From determinism to probabilistic analysis and stochastic simulation

I. Doltsinis (Faculty of Aerospace Engineering and Geodesy, University of Stuttgart, Stuttgart, Germany)

Engineering Computations

ISSN: 0264-4401

Publication date: 5 October 2012



The purpose of this paper is to expose computational methods as applied to engineering systems and evolutionary processes with randomness in external actions and inherent parameters.


In total, two approaches are distinguished that rely on solvers from deterministic algorithms. Probabilistic analysis is referred to as the approximation of the response by a Taylor series expansion about the mean input. Alternatively, stochastic simulation implies random sampling of the input and statistical evaluation of the output.


Beyond the characterization of random response, methods of reliability assessment are discussed. Concepts of design improvement are presented. Optimization for robustness diminishes the sensitivity of the system to fluctuating parameters.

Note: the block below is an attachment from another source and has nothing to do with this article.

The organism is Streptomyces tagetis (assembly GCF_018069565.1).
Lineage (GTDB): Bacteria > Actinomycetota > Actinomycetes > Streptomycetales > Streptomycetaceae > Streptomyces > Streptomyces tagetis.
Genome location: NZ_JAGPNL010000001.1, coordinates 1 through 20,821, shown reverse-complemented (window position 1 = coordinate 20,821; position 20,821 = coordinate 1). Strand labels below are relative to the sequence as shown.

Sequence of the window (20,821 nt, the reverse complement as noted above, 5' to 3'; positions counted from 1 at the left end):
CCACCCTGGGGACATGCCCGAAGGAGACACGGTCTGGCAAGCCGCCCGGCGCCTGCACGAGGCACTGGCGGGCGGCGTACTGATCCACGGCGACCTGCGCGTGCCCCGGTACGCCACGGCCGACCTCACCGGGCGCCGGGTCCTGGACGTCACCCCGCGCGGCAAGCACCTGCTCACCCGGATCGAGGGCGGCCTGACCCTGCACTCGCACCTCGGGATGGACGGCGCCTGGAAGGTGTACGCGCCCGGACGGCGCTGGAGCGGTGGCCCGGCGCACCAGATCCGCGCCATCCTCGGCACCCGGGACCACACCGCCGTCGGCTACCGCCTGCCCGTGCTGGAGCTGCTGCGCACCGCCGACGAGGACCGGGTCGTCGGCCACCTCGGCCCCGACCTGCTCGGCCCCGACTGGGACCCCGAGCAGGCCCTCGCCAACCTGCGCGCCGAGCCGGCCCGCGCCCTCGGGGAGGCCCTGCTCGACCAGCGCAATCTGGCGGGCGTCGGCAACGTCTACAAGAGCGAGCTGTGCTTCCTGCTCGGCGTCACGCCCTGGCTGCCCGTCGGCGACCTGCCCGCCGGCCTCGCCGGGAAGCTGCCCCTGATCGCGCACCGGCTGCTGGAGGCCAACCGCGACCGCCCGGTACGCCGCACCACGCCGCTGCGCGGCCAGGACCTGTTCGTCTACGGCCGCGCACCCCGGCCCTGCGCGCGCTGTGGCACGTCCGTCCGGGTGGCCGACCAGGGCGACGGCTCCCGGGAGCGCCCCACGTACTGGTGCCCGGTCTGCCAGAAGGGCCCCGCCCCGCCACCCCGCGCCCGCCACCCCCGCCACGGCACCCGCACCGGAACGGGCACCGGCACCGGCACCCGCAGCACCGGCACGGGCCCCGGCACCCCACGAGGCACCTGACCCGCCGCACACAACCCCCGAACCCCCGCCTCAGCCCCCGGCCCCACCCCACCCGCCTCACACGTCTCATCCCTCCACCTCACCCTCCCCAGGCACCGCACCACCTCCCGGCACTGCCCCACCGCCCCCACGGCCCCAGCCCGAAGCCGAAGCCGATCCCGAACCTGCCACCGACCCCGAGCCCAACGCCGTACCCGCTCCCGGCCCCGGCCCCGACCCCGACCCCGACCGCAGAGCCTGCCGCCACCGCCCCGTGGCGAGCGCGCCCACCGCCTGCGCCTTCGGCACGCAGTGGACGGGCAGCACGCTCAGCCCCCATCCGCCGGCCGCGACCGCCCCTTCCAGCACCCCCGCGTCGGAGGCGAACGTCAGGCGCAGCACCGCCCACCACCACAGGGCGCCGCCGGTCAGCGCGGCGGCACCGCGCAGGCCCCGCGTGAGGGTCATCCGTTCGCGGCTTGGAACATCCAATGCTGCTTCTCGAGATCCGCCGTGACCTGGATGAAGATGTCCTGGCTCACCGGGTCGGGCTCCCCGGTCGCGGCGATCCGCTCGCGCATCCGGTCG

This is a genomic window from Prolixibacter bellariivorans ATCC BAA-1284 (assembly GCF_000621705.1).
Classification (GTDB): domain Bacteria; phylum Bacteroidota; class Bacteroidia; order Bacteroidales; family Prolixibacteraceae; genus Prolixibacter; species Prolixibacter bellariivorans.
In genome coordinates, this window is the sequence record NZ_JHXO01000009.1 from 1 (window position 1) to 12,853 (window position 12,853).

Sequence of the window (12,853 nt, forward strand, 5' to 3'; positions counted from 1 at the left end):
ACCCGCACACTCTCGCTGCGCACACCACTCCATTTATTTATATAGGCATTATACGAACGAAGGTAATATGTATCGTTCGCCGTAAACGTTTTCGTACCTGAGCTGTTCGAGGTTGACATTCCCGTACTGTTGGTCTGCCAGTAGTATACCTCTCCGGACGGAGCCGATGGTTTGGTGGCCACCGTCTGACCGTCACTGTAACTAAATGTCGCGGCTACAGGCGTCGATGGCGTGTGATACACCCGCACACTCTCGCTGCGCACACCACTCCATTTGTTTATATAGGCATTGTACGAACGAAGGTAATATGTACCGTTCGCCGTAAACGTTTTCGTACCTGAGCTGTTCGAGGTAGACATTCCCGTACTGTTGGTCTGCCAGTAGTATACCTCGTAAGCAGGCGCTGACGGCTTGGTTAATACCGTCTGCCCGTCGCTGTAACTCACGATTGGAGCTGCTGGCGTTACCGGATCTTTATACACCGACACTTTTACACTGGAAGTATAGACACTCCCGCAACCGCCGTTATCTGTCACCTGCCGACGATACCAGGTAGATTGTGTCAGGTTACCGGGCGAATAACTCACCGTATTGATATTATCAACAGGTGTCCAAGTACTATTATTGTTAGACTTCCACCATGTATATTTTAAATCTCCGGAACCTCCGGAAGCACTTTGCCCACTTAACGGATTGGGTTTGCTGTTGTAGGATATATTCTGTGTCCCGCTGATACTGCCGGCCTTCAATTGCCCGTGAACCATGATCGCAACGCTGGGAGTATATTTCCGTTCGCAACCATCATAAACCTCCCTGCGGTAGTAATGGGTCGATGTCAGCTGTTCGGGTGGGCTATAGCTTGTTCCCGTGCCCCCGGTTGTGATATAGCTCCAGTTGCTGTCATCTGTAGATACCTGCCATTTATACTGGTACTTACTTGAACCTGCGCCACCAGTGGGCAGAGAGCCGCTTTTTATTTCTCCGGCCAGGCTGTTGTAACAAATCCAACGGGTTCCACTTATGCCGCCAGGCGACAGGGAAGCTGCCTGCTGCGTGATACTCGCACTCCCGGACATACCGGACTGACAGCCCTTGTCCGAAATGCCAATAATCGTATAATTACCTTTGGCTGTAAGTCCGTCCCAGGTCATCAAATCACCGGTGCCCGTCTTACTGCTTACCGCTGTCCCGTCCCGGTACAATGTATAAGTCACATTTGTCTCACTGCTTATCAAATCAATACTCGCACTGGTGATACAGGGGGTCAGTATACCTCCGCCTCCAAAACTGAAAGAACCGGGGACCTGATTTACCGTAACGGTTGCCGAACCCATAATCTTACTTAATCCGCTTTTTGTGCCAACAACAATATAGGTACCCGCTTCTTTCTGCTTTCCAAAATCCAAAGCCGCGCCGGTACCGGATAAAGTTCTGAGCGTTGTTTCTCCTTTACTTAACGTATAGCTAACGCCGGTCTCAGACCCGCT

Practical implications

Deterministic algorithms available for the primary problem are utilized for stochastic analysis by statistical Monte Carlo sampling. The computational effort for the repeated solution of the primary problem depends on the variability of the system and is usually high. Alternatively, the analytic Taylor series expansion requires extension of the primary solver to the computation of derivatives of the response with respect to the random input. The method is restricted to the computation of output mean values and variances/covariances, with the effort determined by the amount of the random input. The results of the two methods are comparable within the domain of applicability.


The present account addresses the main issues related to the presence of randomness in engineering systems and processes. They comprise the analysis of stochastic systems, reliability, design improvement, optimization and robustness against randomness of the data. The analytical Taylor approach is contrasted to the statistical Monte Carlo sampling throughout. In both cases, algorithms known from the primary, deterministic problem are the starting point of stochastic treatment. The reader benefits from the comprehensive presentation of the matter in a concise manner.



Doltsinis, I. (2012), "From determinism to probabilistic analysis and stochastic simulation", Engineering Computations, Vol. 29 No. 7, pp. 689-721.

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